Popular posts from this blog

The Relief Route That Wasn't: The Never Built I-70 Bypass in the Mid-Mon Valley

In June 1963, a small blurb in the Pittsburgh Post-Gazette read that The Westmoreland Engineering Company was awarded a $24,060 bid to study the proposed construction of Interstate 70 in Westmoreland and Washington Counties.  The study was to see what the construction and right-of-way costs "...to modernize the existing highway to Interstate requirements within eight months." (1)  This small, non-attributed, three paragraph article came less than a decade after the completion of a four lane highway that linked the Mid-Mon Valley to the Pennsylvania Turnpike. This would be the start of a 15 year process to upgrade and improve Interstate 70 - a process that ultimately never produced a single foot of new highway.

This is the story, albeit brief, of the I-70 that never came about.

Background:
What is now known as Interstate70 from Washington to New Stanton began as a connecting highway for the region to the Pennsylvania Turnpike.  Known as the "Express Highway", construct…

Independence Boulevard - Charlotte's First Urban Highway

Today, the major pieces of Charlotte's highway network include the Outerbelt (I-485), Interstates 77 and 85, and the Brookshire and Belk Freeways (I-277), but nearly sixty years ago Charlotte's first major urban highway project would begin.  The construction of Independence Boulevard in the 1940s and early 1950s would give Charlotte and North Carolina its first urban expressway, and would usher in a new era of highway building throughout the state.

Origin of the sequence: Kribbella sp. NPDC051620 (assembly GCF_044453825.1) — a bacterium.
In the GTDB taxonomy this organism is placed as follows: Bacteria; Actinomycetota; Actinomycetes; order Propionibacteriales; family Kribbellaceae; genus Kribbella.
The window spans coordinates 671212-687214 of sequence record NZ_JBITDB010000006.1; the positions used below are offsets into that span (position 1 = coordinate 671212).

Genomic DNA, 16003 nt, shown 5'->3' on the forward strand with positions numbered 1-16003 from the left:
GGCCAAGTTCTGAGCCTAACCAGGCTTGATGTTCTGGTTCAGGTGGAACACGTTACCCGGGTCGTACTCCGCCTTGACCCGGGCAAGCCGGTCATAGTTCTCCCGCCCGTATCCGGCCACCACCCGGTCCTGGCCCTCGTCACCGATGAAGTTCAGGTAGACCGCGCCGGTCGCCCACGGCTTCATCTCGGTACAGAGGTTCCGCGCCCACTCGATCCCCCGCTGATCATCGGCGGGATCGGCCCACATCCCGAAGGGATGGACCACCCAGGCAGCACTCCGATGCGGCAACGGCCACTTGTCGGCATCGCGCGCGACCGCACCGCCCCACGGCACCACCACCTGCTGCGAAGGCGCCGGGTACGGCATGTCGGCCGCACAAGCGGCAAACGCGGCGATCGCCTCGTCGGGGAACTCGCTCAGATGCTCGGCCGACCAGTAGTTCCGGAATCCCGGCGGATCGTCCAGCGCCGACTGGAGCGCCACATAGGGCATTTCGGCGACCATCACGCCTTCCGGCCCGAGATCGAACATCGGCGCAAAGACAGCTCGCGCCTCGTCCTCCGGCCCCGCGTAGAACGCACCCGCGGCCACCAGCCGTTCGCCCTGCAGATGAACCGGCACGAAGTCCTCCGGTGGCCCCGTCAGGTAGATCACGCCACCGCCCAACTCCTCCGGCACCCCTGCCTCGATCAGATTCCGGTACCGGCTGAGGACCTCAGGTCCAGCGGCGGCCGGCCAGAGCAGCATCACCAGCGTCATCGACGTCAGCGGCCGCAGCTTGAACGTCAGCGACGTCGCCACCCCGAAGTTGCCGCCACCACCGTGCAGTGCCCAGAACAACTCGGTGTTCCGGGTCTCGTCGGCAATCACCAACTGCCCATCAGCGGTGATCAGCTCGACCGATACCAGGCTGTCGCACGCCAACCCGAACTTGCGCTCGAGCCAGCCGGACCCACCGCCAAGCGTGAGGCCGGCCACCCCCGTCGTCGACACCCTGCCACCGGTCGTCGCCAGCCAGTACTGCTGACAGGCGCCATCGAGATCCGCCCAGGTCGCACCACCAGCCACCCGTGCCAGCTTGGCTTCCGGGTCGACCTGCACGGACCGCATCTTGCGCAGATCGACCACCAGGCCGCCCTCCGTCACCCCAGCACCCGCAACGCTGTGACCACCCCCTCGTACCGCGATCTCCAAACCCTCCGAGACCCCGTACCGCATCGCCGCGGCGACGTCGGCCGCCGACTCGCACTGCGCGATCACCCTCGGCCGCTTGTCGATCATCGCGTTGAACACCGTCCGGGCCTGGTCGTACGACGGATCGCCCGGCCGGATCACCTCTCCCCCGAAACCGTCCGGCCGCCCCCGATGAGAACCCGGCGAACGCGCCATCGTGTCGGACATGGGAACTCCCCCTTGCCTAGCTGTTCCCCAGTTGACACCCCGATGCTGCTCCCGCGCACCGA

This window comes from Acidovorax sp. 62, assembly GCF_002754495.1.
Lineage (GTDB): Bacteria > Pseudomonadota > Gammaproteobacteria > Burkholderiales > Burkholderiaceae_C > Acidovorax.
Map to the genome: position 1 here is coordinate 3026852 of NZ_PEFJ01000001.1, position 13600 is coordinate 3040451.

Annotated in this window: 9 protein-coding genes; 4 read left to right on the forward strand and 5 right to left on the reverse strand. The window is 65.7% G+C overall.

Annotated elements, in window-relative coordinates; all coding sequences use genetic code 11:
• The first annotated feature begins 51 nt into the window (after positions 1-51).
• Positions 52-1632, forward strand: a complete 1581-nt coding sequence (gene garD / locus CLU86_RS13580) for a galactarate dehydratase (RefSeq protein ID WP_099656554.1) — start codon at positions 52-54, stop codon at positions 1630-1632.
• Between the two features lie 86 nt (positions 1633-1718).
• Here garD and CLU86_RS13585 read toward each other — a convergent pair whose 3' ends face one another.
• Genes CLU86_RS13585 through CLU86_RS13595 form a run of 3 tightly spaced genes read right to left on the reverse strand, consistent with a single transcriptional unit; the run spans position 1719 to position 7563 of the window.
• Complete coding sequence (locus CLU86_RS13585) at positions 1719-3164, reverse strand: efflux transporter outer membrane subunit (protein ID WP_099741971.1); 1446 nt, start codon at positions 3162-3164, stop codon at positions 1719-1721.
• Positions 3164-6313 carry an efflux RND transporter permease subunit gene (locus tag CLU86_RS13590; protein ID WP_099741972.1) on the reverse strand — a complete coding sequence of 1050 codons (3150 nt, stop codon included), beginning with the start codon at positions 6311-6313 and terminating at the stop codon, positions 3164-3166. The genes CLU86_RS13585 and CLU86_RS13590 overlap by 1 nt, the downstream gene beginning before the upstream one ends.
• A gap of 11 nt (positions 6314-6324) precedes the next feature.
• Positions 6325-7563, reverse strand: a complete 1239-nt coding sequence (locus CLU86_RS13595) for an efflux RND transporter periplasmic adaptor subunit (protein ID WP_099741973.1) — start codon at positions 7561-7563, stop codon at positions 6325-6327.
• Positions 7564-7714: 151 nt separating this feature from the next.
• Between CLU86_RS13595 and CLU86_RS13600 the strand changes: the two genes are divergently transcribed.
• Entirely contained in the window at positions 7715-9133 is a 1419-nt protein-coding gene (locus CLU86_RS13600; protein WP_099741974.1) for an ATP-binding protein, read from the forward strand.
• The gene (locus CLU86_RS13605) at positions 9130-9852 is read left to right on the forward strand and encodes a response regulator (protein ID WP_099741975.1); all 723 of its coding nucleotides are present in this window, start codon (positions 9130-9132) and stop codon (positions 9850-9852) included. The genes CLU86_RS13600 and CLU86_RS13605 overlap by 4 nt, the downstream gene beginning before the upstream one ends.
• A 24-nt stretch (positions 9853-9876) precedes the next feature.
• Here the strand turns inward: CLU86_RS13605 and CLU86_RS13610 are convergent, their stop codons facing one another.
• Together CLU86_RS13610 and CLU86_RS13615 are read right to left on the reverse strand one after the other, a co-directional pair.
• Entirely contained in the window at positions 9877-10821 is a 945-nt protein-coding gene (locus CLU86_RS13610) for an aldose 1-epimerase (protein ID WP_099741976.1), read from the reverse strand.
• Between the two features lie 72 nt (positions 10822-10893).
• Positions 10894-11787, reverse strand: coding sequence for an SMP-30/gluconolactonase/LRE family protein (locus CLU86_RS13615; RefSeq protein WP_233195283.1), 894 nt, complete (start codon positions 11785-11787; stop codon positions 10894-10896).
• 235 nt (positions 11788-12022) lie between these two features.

With the help of former mayor, Ben Douglas - who sat on the State Highway Commission in the 1940s - the push for building Independence Blvd. began.  In 1946, city residents passed a $200,000 bond issue that would go along with over $2 million in federal funding.  The highway would open in two stages in 1949 and 1950.  When a grade separated interchange was built at South Blvd. and Morehead St. in the mid 1950s, Independence Blvd. was completed. (1)  Although the highway was not a fully controlled access highway, it gave motorists an …

The Bigelow Blvd. / Crosstown Expressway (Interstate 579) Ghost Ramp Mystery Explained

For nearly five decades, many Pittbsurgh-area motorists, when leaving the old Civic Arena or exiting off the Crosstown Expressway onto Bigelow Boulevard, have wondered what exactly the ghost ramp in the above photo was for.  Where was it to have come from?  When and why did they stop?  Will it ever be built?
The original plans for the Crosstown Expressway included a full interchange with Bigelow Boulevard.  However, these plans never came to fruition.  The only ramps that were built were from I-579 North onto to the Bigelow and from Bigelow Boulevard/PA 380 West to I-579 South.  The above ramp was to have come from I-579 South, and depending on what older map of Pittsburgh you have over or under the existing roadway, and on to Bigelow/PA 380 East.  It never came to be, and the HOV ramp to what was once the Civic Arena has basically eliminated the need for completing this interchange.


The two photos above show the retaining wall with the ghost ramp and how it would have connected onto…